8. When was the last time you were starstruck and who was it?

The last time I was starstruck was in 2019 when I saw Alton Brown at Sweet Melissa’s, an antique store/record shop on the Marietta Square. Corey and I didn’t want to bother him, but we couldn’t stop staring at him, and we were SO curious as to what records he was checking out, ha ha.

9. What is the best part of being a musician? If you could no longer be a musician for whatever reason, what would be your dream job?

The best part of being a musician, for me, is the live shows. I feel like everything I work on off stage is just so I can get back on stage as fast as possible. Playing a great show in front of an energized audience… there’s just nothing more satisfying. I also love the process of making something from scratch. When you’re being so open-minded/open-hearted and allowing a song – or concept – to be its own thing. Then when it’s done, you step back and listen to it and say to yourself, “WOW, I had no idea it was going to turn out like THIS!” That’s a wonderful feeling as well. I know these things are still very related to music – so I don’t know if it counts, ha ha – but if I could no longer be a musician, I would want to be a band manager or maybe be a publicist for a small label or start my own record label.

10. What is one question you have always wanted an interviewer to ask – and what is the answer? Conversely, what question are you tired of answering?

This is showing a very vain and egotistical side of myself that I prefer to keep in the shadows, BUT I’ve always wanted an interviewer to reach out to my bandmates and ask them what it’s like to work with me, ha ha ha. However, I think I would equally want to know what they’d say and would NOT want to know what they’d say. 🙂 I hope they’d say I’m energetic, motivational, and the right balance of pushy versus encouraging. I haven’t been interviewed enough to get sick of answering any questions yet. It’s still really fun getting to explore my musical journey through an interview.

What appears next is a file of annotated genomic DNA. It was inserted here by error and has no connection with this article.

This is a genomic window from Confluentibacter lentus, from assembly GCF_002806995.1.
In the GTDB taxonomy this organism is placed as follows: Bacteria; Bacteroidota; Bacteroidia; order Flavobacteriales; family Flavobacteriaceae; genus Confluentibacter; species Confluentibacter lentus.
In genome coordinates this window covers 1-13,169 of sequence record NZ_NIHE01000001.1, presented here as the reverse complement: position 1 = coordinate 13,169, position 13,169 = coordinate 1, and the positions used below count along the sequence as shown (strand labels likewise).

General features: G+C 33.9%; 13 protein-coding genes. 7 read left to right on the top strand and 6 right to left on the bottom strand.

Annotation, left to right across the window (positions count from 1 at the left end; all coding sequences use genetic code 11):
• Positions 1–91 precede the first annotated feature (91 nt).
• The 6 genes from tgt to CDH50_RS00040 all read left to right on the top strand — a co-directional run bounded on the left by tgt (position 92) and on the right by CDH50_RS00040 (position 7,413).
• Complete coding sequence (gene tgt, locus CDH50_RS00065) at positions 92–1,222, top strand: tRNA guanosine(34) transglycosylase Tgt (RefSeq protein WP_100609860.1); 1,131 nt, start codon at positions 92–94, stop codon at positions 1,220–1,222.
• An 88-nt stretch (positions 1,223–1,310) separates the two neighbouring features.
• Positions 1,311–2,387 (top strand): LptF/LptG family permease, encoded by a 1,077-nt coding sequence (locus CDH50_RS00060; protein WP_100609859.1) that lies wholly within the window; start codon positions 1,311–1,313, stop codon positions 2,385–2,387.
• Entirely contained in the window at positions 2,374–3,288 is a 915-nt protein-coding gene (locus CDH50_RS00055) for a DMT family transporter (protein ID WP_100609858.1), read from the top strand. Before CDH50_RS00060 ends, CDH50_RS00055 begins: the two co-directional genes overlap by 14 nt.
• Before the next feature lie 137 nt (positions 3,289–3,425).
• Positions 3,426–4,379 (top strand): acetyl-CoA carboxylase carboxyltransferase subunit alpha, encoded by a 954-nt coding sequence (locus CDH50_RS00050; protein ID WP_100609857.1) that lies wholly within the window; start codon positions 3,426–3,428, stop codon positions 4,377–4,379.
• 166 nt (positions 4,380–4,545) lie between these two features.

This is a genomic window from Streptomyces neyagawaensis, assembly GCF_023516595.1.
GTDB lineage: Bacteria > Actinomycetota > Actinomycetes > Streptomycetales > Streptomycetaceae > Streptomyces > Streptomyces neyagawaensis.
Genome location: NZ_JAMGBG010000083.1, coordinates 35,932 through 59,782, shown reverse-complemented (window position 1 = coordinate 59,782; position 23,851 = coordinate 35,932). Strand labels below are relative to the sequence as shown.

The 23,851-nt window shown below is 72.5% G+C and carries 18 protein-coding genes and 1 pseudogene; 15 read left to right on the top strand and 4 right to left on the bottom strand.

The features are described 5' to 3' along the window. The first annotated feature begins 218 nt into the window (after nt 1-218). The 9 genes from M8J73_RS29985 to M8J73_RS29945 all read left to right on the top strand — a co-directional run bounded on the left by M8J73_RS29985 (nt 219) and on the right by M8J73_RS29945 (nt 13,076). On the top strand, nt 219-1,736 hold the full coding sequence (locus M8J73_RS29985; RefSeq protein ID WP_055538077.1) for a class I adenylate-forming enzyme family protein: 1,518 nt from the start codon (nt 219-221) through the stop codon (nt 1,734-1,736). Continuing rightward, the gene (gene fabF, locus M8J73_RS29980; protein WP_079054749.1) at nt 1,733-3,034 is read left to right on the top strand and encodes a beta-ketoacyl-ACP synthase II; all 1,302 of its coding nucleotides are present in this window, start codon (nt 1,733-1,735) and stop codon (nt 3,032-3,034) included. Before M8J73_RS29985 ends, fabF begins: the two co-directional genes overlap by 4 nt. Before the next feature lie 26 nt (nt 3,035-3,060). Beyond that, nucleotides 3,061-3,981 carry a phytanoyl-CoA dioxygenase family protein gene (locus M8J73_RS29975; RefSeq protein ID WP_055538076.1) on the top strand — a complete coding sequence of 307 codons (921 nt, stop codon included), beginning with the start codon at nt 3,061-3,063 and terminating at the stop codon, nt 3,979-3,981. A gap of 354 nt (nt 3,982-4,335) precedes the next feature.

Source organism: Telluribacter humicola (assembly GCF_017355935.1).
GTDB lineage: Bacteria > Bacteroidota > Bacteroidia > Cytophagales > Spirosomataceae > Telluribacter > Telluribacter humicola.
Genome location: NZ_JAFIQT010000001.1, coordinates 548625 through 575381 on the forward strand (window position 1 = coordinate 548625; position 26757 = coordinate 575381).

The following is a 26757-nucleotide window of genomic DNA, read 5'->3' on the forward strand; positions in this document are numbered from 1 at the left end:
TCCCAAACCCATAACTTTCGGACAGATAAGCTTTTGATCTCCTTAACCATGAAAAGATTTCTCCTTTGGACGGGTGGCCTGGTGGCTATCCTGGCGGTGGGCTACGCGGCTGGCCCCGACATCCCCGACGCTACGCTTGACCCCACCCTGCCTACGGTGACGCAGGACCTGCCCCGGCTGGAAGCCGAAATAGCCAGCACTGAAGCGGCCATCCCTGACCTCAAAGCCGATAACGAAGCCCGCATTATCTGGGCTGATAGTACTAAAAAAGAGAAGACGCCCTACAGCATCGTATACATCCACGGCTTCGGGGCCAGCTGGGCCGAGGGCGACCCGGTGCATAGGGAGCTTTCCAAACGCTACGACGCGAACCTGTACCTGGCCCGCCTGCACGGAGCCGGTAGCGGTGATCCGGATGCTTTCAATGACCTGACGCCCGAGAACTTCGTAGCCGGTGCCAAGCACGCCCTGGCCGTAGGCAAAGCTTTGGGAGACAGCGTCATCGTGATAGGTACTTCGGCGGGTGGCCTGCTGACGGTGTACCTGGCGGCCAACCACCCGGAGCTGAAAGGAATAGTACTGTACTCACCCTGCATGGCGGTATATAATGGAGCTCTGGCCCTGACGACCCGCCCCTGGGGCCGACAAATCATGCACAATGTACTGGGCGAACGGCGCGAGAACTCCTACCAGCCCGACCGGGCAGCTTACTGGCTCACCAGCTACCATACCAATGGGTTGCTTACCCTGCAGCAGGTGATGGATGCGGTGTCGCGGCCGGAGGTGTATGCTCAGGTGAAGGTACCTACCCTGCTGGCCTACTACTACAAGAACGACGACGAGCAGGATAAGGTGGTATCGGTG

11. Looking back over your career, is there a single moment or situation you feel was a misstep or you would like to have a “do over,” even if it didn’t change your current situation?

I feel like I abandoned Kate and Corey prematurely. I genuinely loved working and sharing responsibilities with Corey (my husband and lead guitarist in RKR), and I feel like we had something really special. But I was also very selfish at that time and wanted different things. I wanted to have 100% of the creative control, so I told him I needed to do my own thing. I often wonder what we would’ve been doing or where we’d be now if I had stuck it out, and I often second guess myself because I feel guilty for not sticking with Kate and Corey. As much as I regret that and miss it, I don’t think I would be the writer and musician I am today without making music on my own. And Corey – the most wonderful human on the planet – not only understood but was there for me every step of the way. He recorded my solo album Past, he’s the lead guitarist in Run Katie Run, and he’s the musical glue that keeps us all together. Also there would be no Run Katie Run if I hadn’t made my own music, and there’s no way to feel bad about this band; it’s my 3 best friends and my husband… what could be better?

12. If you could magically go back in time and be a part of the recording sessions for any one record in history, which would you choose – and what does that record mean to you?

I would love to see Rumours by Fleetwood Mac being made. I’ve never heard another record quite like it, and their group dynamic is very similar to Run Katie Run, so I would love to see how they interacted and created it all together. I also think watching Ken Caillat record/produce/engineer that album would be incredible to see; he was very creative with the decisions he made. Rumours is a classic album for a reason. It’s this incredibly accessible rock and roll that everyone can find a part of themselves in, and I feel like they put everything they were going through – both as individuals and as a group – on that album. That’s what all musicians should be striving to do.

BONUS QUESTION – Due to the current world situation with COVID-19 / quarantine / shelter in place, what have you discovered you miss the most from your life before the pandemic struck?

Concerts. I didn’t appreciate them nearly enough, and honestly I didn’t attend nearly enough of them. As soon as COVID is no longer a threat, I’m getting my butt to more concerts.





Category: News

About the Author ()

ToddStar - that's me... just a rocking accountant who had dreams of being a rock star. I get to do the next best thing to rocking the globe - I get to take pictures of the lucky ones that do. I love to shoot all genres of music and different types of performers. If it is related to music, I love to photograph it. I get to shoot and hang with not only some of my friends and idols, but some of the coolest people around today.